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Share this: 5 tips you must learn to create sharable content

During last month’s webinar on how to use web analytics and search marketing, Rob Petersen, Mike Moran, and I talked about how offering sharable content to your customers boosts both traffic and search engine ranking. The challenge, of course, is creating and curating sharable content that your customers want to share with their friends, family, fans, and followers. How can you do that? Read on, friends. Read on…

Take a quick look at this post on Tumblr from Holiday Inn:

Sharable post from Holiday Inn

Now look at this one from Whole Foods:

Sharable post from Whole Foods Market

Which post do you think more people shared?

Photo credit: SHAREconference

If you answered the second, you’d be right.

Why did more people share the second item than the first? Here are 5 quick tips to help you create and curate sharable content for your customers.

  1. Quick, clear title. Whole Foods post offers a clear indication of what the post is about — to say nothing of its appeal to a large group of people. The Holiday Inn post, by contrast, lacks any sense of what it’s about. It’s just an image, presented without context.
  2. Strong visual. Speaking of images, the Whole Foods image (technically a video), is bright, well-framed, and whimsical. Holiday Inn’s photo is of what exactly? The hotel itself appears mostly out of frame, while the pool remains covered in shadow. I’m not picking on Holiday Inn, by the way. The palm trees and ocean in the distance seem inviting and the pool looks like an OK place to enjoy that view. But they could have shown so much more to attract potential customers.
  3. Funny/entertaining. Again, there’s little to surprise or delight consumers in the first image, while the second… c’mon, who doesn’t want to see art done with coffee and hot milk? It immediately draws the eye and invites sharing (“Dude, you’ve got to see this…”).
  4. Simple, easy-to-read. See item #1 above. Obviously, this is more important in text posts. And it doesn’t necessarily mean short. For instance, J. Crew typically gets dozens, if not hundreds, of shares from its posts on Tumblr, despite their length (though, when in doubt, shorter is usually better).
  5. Ask your customers to share. OK, this is one place where neither of the highlighted posts shine, actually (it helps that both posts started out on Tumblr, a blogging platform designed for sharing). But there’s nothing wrong with asking your readers to share what you’ve created and curated on their social channels. And be sure to include links to Twitter, Facebook, Google+, and any other social channels that matter to your brand (much like Biznology does).

Because of its built-in sharing tools and open access to the Internet (particularly compared with Facebook), Tumblr offers brands a great look at what works to drive sharing. The following brands in particular represent great examples to learn from:

Of course, the best way to learn what your customers care to share is to do it wrong quickly, testing a mix of content, images, headlines, and calls-to-action that support your brand story and support your customers.

Oh, and if you have a minute, don’t forget to share this post with your friends, fans, and followers using the tools below. They’ll be glad you did.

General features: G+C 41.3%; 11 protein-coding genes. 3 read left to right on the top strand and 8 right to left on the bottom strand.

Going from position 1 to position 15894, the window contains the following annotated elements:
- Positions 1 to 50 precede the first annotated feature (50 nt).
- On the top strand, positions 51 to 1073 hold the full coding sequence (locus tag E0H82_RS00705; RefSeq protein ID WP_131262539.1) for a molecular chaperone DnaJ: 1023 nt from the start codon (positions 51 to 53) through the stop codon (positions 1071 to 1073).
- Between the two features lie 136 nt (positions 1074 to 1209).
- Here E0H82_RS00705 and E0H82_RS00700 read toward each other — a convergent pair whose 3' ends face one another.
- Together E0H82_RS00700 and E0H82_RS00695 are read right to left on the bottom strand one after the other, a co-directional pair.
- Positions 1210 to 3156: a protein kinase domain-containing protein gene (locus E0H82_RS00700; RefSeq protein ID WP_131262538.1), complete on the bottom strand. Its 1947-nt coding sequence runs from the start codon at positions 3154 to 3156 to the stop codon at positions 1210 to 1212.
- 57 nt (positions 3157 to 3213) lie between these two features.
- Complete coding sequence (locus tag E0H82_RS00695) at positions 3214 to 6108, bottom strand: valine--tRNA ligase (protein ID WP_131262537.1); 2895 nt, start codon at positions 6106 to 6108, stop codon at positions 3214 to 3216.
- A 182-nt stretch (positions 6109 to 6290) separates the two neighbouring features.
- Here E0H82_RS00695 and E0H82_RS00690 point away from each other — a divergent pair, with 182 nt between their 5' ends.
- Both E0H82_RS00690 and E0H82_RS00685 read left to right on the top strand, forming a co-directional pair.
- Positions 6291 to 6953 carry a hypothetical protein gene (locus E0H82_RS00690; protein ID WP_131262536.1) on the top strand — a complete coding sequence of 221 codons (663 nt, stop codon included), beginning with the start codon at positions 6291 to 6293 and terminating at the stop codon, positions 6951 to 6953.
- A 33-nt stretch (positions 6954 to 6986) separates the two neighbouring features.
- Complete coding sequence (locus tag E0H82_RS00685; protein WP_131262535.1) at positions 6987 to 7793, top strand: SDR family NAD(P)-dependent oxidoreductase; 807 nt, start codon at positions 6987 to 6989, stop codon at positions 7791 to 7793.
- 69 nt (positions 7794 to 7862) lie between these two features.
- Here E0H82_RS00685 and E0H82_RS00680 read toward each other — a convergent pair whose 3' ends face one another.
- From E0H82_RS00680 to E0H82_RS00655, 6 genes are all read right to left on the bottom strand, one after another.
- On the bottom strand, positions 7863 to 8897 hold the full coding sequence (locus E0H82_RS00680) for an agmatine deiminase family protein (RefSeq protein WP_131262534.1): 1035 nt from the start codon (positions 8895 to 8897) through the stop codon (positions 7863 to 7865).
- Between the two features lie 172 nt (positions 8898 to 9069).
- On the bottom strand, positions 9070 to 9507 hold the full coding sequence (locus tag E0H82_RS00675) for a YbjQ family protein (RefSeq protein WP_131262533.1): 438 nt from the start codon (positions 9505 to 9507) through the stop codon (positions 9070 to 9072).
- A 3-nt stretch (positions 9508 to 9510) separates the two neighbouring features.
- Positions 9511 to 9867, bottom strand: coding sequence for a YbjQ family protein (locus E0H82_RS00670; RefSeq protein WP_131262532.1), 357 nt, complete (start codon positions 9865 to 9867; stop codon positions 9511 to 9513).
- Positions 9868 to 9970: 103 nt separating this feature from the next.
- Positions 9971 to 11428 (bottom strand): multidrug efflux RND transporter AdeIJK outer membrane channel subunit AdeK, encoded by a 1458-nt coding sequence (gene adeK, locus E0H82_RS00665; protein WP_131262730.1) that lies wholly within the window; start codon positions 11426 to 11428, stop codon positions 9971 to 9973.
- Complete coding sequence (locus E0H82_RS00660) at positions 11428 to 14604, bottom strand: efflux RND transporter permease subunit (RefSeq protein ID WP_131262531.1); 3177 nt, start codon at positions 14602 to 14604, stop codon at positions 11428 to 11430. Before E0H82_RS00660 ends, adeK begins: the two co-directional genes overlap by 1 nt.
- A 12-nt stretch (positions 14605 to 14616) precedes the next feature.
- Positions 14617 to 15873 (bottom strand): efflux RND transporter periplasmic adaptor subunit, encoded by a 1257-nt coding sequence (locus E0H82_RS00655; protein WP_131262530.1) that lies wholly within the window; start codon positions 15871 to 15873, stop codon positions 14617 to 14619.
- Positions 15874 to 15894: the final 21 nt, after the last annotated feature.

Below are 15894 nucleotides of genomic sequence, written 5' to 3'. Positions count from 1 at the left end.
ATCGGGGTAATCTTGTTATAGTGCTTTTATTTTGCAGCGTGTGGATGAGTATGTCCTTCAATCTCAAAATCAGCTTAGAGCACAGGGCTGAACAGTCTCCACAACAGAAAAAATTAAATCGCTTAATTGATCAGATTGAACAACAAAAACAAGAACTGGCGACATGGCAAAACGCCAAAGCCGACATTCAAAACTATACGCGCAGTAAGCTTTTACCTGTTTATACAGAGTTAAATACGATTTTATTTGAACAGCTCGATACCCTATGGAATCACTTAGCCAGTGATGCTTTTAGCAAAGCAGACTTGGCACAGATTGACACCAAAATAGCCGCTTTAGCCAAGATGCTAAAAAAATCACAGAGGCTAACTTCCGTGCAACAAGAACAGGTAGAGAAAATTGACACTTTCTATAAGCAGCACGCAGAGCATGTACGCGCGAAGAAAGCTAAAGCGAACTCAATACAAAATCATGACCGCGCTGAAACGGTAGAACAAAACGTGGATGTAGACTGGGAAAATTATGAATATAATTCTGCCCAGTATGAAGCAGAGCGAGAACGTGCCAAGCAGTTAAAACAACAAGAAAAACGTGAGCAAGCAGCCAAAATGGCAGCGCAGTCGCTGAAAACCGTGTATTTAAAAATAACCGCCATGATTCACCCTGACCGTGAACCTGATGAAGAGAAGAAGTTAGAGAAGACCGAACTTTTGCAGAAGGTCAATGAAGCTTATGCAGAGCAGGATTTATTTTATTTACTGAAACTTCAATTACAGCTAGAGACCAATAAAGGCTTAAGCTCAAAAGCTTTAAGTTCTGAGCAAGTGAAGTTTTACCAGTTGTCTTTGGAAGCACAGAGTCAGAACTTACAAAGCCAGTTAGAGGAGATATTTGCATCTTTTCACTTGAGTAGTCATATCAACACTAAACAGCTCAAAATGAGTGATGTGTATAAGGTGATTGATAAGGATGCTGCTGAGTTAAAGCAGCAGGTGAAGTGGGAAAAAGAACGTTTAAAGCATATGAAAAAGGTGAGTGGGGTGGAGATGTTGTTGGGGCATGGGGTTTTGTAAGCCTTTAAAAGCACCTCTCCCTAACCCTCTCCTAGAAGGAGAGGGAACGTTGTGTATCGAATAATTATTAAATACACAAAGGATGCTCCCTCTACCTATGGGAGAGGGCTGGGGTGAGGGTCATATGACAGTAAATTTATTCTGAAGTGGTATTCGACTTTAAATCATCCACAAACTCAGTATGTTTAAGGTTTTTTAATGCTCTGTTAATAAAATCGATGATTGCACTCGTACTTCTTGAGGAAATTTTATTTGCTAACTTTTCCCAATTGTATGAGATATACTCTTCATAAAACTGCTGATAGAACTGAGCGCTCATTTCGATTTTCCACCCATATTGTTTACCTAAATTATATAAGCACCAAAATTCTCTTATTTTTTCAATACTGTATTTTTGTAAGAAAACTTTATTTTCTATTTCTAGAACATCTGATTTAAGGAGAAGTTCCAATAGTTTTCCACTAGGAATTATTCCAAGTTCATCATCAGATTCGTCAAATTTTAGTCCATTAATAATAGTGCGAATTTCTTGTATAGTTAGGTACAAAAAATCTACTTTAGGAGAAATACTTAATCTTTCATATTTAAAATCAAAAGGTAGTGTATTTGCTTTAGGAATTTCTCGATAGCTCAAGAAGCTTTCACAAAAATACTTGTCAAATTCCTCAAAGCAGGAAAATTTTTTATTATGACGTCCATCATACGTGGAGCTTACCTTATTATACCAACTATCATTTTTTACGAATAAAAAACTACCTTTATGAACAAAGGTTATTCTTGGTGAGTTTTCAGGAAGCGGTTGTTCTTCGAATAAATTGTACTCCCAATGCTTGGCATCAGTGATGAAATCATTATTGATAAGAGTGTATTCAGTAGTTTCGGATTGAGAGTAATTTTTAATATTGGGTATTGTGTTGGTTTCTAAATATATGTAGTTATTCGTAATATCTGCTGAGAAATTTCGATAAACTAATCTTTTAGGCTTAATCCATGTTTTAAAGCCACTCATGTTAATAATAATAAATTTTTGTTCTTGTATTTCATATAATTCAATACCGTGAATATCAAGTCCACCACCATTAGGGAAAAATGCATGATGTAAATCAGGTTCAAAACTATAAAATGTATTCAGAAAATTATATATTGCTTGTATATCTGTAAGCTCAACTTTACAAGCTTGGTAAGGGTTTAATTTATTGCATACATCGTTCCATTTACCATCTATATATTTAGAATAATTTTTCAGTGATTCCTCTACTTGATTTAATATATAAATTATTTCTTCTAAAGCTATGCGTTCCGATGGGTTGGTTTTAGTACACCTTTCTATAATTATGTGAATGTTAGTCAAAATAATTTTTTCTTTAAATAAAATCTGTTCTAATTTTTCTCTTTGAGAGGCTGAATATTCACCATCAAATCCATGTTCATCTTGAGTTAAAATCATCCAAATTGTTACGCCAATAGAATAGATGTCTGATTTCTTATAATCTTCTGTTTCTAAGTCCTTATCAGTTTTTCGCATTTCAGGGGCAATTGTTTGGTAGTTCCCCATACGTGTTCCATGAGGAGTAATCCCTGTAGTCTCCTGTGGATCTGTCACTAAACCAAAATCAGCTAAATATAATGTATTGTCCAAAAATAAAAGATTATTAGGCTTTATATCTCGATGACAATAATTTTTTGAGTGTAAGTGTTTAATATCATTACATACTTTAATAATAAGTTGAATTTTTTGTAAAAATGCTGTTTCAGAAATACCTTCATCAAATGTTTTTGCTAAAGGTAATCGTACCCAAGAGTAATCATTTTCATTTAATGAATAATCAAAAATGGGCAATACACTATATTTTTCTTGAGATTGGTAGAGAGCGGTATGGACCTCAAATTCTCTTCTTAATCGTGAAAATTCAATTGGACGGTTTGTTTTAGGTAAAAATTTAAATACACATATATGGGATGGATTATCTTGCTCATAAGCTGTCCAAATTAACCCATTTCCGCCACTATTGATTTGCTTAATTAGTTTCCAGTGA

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Tim Peter

Tim Peter built his first website in 1995 and loves that he still gets to do that every day. Tim has spent almost two decades figuring out where customers are, how they interact with brands online, and delivering those customers to his clients’ front door. These efforts have generated billions of dollars in revenue and reduced costs.

Tim works with client organizations to build effective teams focused on converting browsers to buyers and building their brand and business. He helps those companies discover how marketing, technology, and analytics tie together to drive business results. He doesn't get excited because of the toys or tech. He gets excited because of what it all means for the bottom line.

An expert in e-commerce and digital marketing strategy, web development, search marketing, and analytics, Tim focuses on the growth of the social, local, mobile web and its impact on both consumer behavior and business results. He is a member of the Search Engine Marketers Professional Organization (SEMPO), HSMAI, and the Digital Analytics Association.

Tim currently serves as Senior Advisor at SoloSegment, a marketing technology company that uses machine learning and natural language processing to improve engagement and conversion for large enterprise, B2B companies.

Tim Peter’s recent client work covers a wide range of digital marketing activities including developing digital and mobile marketing strategies, creating digital product roadmaps, assessing organizational capabilities, and conducting vendor evaluations for diverse clients including major hospitality companies, real estate brands, SaaS providers, and marketing agencies.

Prior to launching Tim Peter & Associates, LLC, a full-service e-commerce and internet marketing consulting firm in early 2011, he worked with the world’s largest hotel franchisor, the world’s premier independent luxury hotel representation firm, and a major financial services firm, developing various award-winning products and services for his customers. Tim can be reached at or by phone at 201-305-0055.

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